The annual conference of the American Folklore Society took place in Buffalo, New York last week. It is always good to connect and re-connect with folklorist friends and colleagues in person, especially now that I’ve fully retired and don’t see the students and my friends and colleagues at Brown on a daily basis anymore. Of course I connect via email, but the internet doesn’t provide anywhere near the same feeling of presence that in-person does. For folklorists this is felt especially strongly because one of the best definitions of folklore was Dan Ben-Amos’ in the 1970s as “artistic communication in small groups” that were present face-to-face. Besides, presence by means of sound plays a very important role in my developing theory of a sound ecology.
I went to a number of presentations, especially those where folklore is shading over now into the environmental humanities, and activists are increasingly concerned with ecojustice. I was present at the founding meeting of the folklore and science section, a group of folklorists interested in the interface between the two areas. And I presented on a panel called “Sensate Worlds,” in which four of us in turn summarized our research in areas related to folklore and sense perception.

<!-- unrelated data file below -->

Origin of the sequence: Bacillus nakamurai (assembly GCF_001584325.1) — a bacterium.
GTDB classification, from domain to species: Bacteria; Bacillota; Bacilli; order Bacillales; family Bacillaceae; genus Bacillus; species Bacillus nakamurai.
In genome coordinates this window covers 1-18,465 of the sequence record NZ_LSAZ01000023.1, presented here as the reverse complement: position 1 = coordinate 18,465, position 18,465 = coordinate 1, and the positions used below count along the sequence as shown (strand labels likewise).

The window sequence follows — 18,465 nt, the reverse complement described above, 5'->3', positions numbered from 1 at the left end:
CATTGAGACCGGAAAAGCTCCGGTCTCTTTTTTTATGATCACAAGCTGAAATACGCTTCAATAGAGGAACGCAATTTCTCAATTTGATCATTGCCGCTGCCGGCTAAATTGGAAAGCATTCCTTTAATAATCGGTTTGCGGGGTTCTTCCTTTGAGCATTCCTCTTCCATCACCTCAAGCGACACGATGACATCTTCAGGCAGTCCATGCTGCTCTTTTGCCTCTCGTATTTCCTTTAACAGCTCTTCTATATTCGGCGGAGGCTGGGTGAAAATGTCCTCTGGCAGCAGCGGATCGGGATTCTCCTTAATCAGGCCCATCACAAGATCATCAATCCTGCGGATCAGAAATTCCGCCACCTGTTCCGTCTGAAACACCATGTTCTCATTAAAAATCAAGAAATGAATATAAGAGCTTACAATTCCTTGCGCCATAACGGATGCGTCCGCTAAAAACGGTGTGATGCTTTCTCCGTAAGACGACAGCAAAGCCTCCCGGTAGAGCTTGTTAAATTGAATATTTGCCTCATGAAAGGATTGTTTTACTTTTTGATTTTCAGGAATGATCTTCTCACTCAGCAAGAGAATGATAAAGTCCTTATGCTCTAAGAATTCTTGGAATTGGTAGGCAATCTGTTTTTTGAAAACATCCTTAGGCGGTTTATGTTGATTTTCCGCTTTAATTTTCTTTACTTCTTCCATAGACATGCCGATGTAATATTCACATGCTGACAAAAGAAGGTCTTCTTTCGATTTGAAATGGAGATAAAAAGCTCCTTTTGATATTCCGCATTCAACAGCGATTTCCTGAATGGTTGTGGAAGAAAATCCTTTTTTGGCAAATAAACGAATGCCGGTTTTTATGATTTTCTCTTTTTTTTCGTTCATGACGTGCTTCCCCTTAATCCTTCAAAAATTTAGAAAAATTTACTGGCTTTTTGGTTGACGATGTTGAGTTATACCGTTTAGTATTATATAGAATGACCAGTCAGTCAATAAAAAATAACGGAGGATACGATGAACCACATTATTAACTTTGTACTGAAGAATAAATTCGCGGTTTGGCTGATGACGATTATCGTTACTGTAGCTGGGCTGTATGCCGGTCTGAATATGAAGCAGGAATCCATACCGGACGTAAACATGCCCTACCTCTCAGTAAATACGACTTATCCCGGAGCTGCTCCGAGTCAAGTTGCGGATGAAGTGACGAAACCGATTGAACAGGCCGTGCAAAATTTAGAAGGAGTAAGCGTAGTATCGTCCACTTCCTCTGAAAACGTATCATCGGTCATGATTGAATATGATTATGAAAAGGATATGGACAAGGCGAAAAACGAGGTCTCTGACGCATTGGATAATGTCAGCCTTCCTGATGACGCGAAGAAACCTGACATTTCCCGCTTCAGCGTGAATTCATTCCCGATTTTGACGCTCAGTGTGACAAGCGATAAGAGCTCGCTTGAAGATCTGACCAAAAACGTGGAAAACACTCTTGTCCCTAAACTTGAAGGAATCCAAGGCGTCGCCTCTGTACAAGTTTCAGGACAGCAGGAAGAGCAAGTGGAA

Several panels were devoted to folklore, oral history and environmental toxicity. They took up the question I addressed in my Yoder Lecture last year; namely, how can folklorists, whose skills in interpreting life stories of so-called ordinary citizens have been well developed, contribute to society’s recognition and amelioration of the environmental damage that unfairly targets rural areas and disadvantaged populations? The flood waters from Hurricane Florence only weeks ago released many tons of toxic metals, including mercury, in the coal mining waste into the Cape Fear River. It’s been an open secret that the mining corporations that blast off the tops of mountains and the electric utilities that burn coal store this waste in vulnerable sites. The Obama Administration strengthened regulations of coal waste storage, but under the current Administration the EPA has relaxed these (and other) regulations, and the resulting harm was far worse than it otherwise might have been. One panelist addressed the environmental and human health impacts of fracking in eastern Ohio, through interviews with farmers whose land and water was poisoned. Stories like this have been in the news, but folklorist activists have long-term listening and policy-influencing skills in the public arena that journalists who report on fracking and other environmental impacts do not. It’s heartening to see folklorists move back, after decades of work inside academia adding to the storehouse of knowledge, and decades of work in the public sector celebrating the diversity of community folk arts, into the activism that characterized folklore in the US during the Great Depression of the 1930s. This activism fell victim to the mobilization for World War II and the fear of Nazism and Communism after the War, accompanied by a nativist turn, the HUAC hearings, and a retreat among folklorists to the safety of the ivory tower. Today’s nativism, however, is resulting in the feeling that this is not normal, and among folklorists as others who celebrate cultural diversity, it is a time to resist.